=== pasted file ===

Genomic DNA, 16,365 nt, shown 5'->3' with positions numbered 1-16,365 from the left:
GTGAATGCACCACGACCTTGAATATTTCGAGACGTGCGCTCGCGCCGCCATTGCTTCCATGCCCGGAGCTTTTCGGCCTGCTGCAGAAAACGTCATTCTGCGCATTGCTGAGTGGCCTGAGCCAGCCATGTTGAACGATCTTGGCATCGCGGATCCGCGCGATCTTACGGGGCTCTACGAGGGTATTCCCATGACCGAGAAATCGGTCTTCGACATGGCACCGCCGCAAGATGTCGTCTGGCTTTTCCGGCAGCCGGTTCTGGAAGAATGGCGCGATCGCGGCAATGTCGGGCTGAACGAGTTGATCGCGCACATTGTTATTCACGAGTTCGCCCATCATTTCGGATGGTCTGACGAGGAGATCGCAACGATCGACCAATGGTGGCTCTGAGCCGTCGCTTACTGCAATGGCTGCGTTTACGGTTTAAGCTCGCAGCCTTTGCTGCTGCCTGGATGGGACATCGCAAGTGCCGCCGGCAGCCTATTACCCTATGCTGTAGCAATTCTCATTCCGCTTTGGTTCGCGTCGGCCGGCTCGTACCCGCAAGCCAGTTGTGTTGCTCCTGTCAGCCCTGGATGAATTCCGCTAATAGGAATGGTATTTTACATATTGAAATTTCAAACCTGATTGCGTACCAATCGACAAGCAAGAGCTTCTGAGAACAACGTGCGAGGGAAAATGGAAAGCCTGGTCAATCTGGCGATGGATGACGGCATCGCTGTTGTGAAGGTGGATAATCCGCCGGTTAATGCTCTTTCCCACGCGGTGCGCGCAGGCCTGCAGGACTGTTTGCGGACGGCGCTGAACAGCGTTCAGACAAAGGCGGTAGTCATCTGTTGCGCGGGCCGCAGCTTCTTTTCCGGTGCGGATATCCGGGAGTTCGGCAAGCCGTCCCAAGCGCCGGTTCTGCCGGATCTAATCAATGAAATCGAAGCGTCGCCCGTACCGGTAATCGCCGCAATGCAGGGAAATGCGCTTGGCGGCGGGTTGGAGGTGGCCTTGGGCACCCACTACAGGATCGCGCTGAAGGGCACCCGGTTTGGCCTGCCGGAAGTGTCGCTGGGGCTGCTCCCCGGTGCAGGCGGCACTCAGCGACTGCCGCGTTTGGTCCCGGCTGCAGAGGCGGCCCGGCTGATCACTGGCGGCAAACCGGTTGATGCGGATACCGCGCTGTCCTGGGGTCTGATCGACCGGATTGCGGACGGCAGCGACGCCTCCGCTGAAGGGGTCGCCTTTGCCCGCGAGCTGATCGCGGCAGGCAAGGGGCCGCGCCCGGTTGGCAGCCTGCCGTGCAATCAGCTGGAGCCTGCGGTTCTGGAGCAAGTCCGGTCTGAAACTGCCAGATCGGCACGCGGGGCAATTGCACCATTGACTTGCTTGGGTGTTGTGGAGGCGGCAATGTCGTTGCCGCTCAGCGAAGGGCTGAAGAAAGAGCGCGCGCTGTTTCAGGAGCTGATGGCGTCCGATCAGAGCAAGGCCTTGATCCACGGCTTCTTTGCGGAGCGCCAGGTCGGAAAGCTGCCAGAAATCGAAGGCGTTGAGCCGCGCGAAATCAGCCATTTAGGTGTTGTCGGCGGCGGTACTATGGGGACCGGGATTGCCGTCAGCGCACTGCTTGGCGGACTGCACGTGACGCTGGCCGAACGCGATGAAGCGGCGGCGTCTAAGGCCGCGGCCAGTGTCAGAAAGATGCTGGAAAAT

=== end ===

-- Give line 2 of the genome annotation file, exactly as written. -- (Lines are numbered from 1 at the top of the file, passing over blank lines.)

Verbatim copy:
GTGAATGCACCACGACCTTGAATATTTCGAGACGTGCGCTCGCGCCGCCATTGCTTCCATGCCCGGAGCTTTTCGGCCTGCTGCAGAAAACGTCATTCTGCGCATTGCTGAGTGGCCTGAGCCAGCCATGTTGAACGATCTTGGCATCGCGGATCCGCGCGATCTTACGGGGCTCTACGAGGGTATTCCCATGACCGAGAAATCGGTCTTCGACATGGCACCGCCGCAAGATGTCGTCTGGCTTTTCCGGCAGCCGGTTCTGGAAGAATGGCGCGATCGCGGCAATGTCGGGCTGAACGAGTTGATCGCGCACATTGTTATTCACGAGTTCGCCCATCATTTCGGATGGTCTGACGAGGAGATCGCAACGATCGACCAATGGTGGCTCTGAGCCGTCGCTTACTGCAATGGCTGCGTTTACGGTTTAAGCTCGCAGCCTTTGCTGCTGCCTGGATGGGACATCGCAAGTGCCGCCGGCAGCCTATTACCCTATGCTGTAGCAATTCTCATTCCGCTTTGGTTCGCGTCGGCCGGCTCGTACCCGCAAGCCAGTTGTGTTGCTCCTGTCAGCCCTGGATGAATTCCGCTAATAGGAATGGTATTTTACATATTGAAATTTCAAACCTGATTGCGTACCAATCGACAAGCAAGAGCTTCTGAGAACAACGTGCGAGGGAAAATGGAAAGCCTGGTCAATCTGGCGATGGATGACGGCATCGCTGTTGTGAAGGTGGATAATCCGCCGGTTAATGCTCTTTCCCACGCGGTGCGCGCAGGCCTGCAGGACTGTTTGCGGACGGCGCTGAACAGCGTTCAGACAAAGGCGGTAGTCATCTGTTGCGCGGGCCGCAGCTTCTTTTCCGGTGCGGATATCCGGGAGTTCGGCAAGCCGTCCCAAGCGCCGGTTCTGCCGGATCTAATCAATGAAATCGAAGCGTCGCCCGTACCGGTAATCGCCGCAATGCAGGGAAATGCGCTTGGCGGCGGGTTGGAGGTGGCCTTGGGCACCCACTACAGGATCGCGCTGAAGGGCACCCGGTTTGGCCTGCCGGAAGTGTCGCTGGGGCTGCTCCCCGGTGCAGGCGGCACTCAGCGACTGCCGCGTTTGGTCCCGGCTGCAGAGGCGGCCCGGCTGATCACTGGCGGCAAACCGGTTGATGCGGATACCGCGCTGTCCTGGGGTCTGATCGACCGGATTGCGGACGGCAGCGACGCCTCCGCTGAAGGGGTCGCCTTTGCCCGCGAGCTGATCGCGGCAGGCAAGGGGCCGCGCCCGGTTGGCAGCCTGCCGTGCAATCAGCTGGAGCCTGCGGTTCTGGAGCAAGTCCGGTCTGAAACTGCCAGATCGGCACGCGGGGCAATTGCACCATTGACTTGCTTGGGTGTTGTGGAGGCGGCAATGTCGTTGCCGCTCAGCGAAGGGCTGAAGAAAGAGCGCGCGCTGTTTCAGGAGCTGATGGCGTCCGATCAGAGCAAGGCCTTGATCCACGGCTTCTTTGCGGAGCGCCAGGTCGGAAAGCTGCCAGAAATCGAAGGCGTTGAGCCGCGCGAAATCAGCCATTTAGGTGTTGTCGGCGGCGGTACTATGGGGACCGGGATTGCCGTCAGCGCACTGCTTGGCGGACTGCACGTGACGCTGGCCGAACGCGATGAAGCGGCGGCGTCTAAGGCCGCGGCCAGTGTCAGAAAGATGCTGGAAAAT